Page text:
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Book Review - FAIR COIN by E.C. Myers

Updated on March 24, 2012
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Ephraim found his mother slumped over the kitchen table, her right hand curled around a half-empty bottle of vodka.

Ephraim’s mother claims the reason for her suicide attempt is because she recently identified her son’s dead body. Clearly not dead, Ephraim wants to blame the booze she constantly drowns herself in, but when he goes through the belongings of his mysterious deceased look alike, he comes across a rare coin. A coin that when flipped can grant wishes. Unfortunately, the odds are not always great. If the toss lands on heads, Ephraim gets his wish. A better mom, a date for his best friend, Nathan, and the eye of the girl Ephraim’s liked forever, Jena. Yet if it lands on tails, his wish may still sort of come true, though other bad stuff tends to happen. With this strange new power Ephraim can turn his life around, but only at the cost of everyone else around him.

FAIR COIN is the debut of E.C. Myers, a fresh talent that deserves recognition. If you want an old-school sci-fi read that harkens back to THE TWILIGHT ZONE days this novel is a must. He flawlessly blends together themes you would expect to see in something like this particularly the threat of an evil double and the possibility of time travel. He also creates a main character that we can all root for. A hero the underdogs will love, Ephraim is quick to learn that the magic of the coin may be far too advanced for him to keep toying with. He eventually tells Jena, whose love of all things fantasy, grants her an open mind to Ephraim’s confession. And with the risk of two Nathan’s running around, Ephraim is in a race to find answers. His unwillingness to use the coin all the time proves the strength of his character and the wishes he does make are—mostly—selfless as he only wants to help those around him.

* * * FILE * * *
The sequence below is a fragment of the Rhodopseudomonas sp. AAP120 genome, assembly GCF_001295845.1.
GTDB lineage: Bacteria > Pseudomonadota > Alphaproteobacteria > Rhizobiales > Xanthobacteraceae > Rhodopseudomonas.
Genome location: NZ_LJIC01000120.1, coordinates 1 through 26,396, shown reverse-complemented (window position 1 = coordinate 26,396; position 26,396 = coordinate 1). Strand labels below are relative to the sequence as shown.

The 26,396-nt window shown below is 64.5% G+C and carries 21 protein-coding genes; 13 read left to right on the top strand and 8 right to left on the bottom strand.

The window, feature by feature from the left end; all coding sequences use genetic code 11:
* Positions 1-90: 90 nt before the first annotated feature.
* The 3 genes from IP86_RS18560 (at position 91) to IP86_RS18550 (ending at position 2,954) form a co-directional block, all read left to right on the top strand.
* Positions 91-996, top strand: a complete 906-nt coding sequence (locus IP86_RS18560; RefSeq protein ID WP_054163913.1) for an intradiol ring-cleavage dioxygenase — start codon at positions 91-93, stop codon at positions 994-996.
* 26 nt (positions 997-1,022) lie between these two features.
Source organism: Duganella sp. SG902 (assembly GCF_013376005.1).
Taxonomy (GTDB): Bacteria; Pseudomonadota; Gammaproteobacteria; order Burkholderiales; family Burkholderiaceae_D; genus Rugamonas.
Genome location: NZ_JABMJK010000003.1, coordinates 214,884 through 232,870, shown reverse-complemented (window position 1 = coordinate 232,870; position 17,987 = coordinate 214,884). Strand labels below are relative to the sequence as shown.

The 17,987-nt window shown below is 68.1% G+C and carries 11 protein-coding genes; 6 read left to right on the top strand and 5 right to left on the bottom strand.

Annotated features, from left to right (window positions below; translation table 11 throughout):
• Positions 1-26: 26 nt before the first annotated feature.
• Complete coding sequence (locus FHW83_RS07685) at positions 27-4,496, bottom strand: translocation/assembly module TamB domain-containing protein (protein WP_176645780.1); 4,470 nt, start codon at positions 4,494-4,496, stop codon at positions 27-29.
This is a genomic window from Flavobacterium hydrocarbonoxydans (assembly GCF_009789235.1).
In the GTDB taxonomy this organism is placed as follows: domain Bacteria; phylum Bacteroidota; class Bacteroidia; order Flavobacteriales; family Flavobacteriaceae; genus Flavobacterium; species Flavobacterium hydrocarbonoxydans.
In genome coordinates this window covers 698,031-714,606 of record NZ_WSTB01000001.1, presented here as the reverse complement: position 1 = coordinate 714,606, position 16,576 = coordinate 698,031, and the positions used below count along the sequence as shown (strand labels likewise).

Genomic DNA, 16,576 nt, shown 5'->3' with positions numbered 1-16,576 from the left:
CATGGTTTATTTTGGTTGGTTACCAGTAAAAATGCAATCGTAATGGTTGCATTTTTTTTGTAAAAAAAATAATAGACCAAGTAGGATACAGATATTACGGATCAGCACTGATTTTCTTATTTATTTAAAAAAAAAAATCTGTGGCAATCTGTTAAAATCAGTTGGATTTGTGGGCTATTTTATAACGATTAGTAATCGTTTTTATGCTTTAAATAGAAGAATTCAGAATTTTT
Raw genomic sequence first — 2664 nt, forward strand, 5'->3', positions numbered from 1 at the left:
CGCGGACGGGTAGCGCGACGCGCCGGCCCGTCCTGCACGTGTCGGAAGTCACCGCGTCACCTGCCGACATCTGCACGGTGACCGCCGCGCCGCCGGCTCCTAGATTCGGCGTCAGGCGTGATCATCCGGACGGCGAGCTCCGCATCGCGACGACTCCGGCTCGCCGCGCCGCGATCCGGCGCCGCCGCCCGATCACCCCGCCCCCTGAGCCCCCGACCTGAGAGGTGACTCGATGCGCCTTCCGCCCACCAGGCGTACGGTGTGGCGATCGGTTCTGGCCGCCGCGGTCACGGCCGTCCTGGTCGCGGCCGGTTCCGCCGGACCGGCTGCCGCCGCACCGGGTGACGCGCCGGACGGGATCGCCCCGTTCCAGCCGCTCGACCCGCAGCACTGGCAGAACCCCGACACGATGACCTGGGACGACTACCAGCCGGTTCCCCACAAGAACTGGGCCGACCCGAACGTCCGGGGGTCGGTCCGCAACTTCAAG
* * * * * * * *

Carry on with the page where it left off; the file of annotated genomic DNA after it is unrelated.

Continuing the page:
Just when you think you know the answers and conclude how the story will play out…BOOM! Myers throws in a loop and a twist that not only deepens the mystery but also strengthens the plot. This is further proven in Myers’s writing style. Never once do the words feel forced. Instead, the writing is slick and easy to understand, especially when it gets into the scientific logic sections of the dialogue.

FAIR COIN also strangely contains an R.L. Stine GOOSEBUMPS appeal because readers know the minute Ephraim gets the coin things are not going to go as smoothly as he initially thinks. Yet comic relief is not far behind. The relationship between Ephraim and Nathan is amazingly realistic. There were plenty of moments when this reader laughed out loud during their banter. One example is when Nathan sneaks some candid pictures of Jena and her two best friends. “Pervert,” Ephraim says after viewing the shots. “You should be ashamed of yourself. Make sure you e-mail me a copy of that as soon as you get home.” Even Jena is a smart and empathic character. Being the love interest of the story’s protagonist, she could have easily slipped through the cracks, but Myers handles her brilliantly. Her intelligence is never played down as something bad. Instead, it proves helpful in Ephraim’s search to find answers. Jena spews out facts that aid Ephraim in his quest so she is not just some naïve girl sitting on the sidelines.

Overall, FAIR COIN is a breath of fresh air, a far cry from the endless dystopian and paranormal novels that have taken over the YA shelves. For those who like their science-fiction served in the real world where we know our limits, yet believe in the possibility of magic and more, this book is for you. Myers does a fantastic job of keeping the plot rooted to reality while also making us fear the power Ephraim holds in his hand. And it’s the mystery of the coin—and the eventual truth—that will lead readers into the next book, which this hubber can’t wait to get her hands on. Perhaps if I find a magic coin of my own . . .

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